plusSign icon
  • Easy to qualify: It’s easier to qualify for a home equity loan than a mortgage.
  • Tax-deductible: The IRS may allow you to deduct the interest you pay from your taxes.
  • Low-cost option: It’s a lower-cost alternative than credit cards, as home equity loans have lower interest rates.
  • Flexible use: It can be used for almost any purpose, similar to a personal loan.
  • Fixed interest: It comes with a fixed interest rate.
minusSign icon
  • Risk of foreclosure: It uses your home as collateral, so you can lose your house if you cannot repay the loan.
  • High rates: It has higher rates than a mortgage.
  • Difficult to qualify: It may be difficult to qualify, as there are thresholds for credit scores and home equity.

Home Equity Line of Credit (HELOCs)

A home equity line of credit (HELOC) is similar to a home equity loan in that you borrow against your home’s collateral. However, with a HELOC, you only borrow what you need when you need it. It’s similar to a credit card, but you can use your HELOC by writing a check, swiping a debit card tied to the account, or transferring funds to your account.

Taking out a HELOC typically requires you to have at least 15% of your home’s equity. However, there’s no guarantee that you will be granted the maximum equity you’ve earned on your home. Lenders will still evaluate your credit score, debt-to-income (DTI) ratio and other financial factors to determine your loan amount, interest rate and terms. It’s a good option for homeowners who have earned equity in their homes and do not want to take out a lump sum.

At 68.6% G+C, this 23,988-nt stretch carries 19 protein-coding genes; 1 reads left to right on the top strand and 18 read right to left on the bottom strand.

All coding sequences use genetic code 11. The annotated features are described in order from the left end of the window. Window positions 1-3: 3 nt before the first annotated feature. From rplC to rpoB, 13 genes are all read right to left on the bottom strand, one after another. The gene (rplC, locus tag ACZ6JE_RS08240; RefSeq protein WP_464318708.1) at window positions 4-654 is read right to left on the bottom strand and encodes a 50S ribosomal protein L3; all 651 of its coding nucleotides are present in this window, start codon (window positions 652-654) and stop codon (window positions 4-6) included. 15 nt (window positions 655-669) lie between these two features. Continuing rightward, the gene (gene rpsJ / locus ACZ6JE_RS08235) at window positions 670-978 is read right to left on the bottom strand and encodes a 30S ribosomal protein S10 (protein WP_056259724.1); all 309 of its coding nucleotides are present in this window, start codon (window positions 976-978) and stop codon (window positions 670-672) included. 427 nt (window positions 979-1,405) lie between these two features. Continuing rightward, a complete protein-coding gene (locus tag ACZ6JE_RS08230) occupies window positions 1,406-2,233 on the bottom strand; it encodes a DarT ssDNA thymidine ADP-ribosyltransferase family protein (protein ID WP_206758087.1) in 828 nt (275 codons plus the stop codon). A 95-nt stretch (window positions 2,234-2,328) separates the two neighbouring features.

With a HELOC, the interest rate is often variable, which means it’s subject to change. Lenders can cap how long you can borrow money, such as five or ten years. Once this period is over, you may be required to pay in full or over time under a repayment period.

Pros and Cons of HELOCs

plusSign icon
  • Higher borrowing amount: As your HELOC is based on your equity, you have potential access to a higher loan amount than other home improvement loan options.
  • Use it for anything: You can use a HELOC for almost any purpose, including remodeling your home.
  • Tax-deductible: If your home improvements increase the value of your home, you may be able to deduct the interest from your taxes.
  • Flexible use: As a HELOC is a line of credit, you only incur debt from what you spend, unlike needing to pay off a lump sum that you may not use in full.
  • Lower interest: Compared to actual credit cards, HELOCs often come with a lower interest rate.
minusSign icon
  • Variable interest: A variable interest rate means your monthly repayments may fluctuate.
  • Potential for balloon payment: Some HELOCs may require you to repay your balance in a lump sum, which can be difficult if you don’t have the cash on hand.
  • Risk of foreclosure: A HELOC uses your home as collateral, which puts it at risk of foreclosure if you cannot repay.

FHA Rehab Loans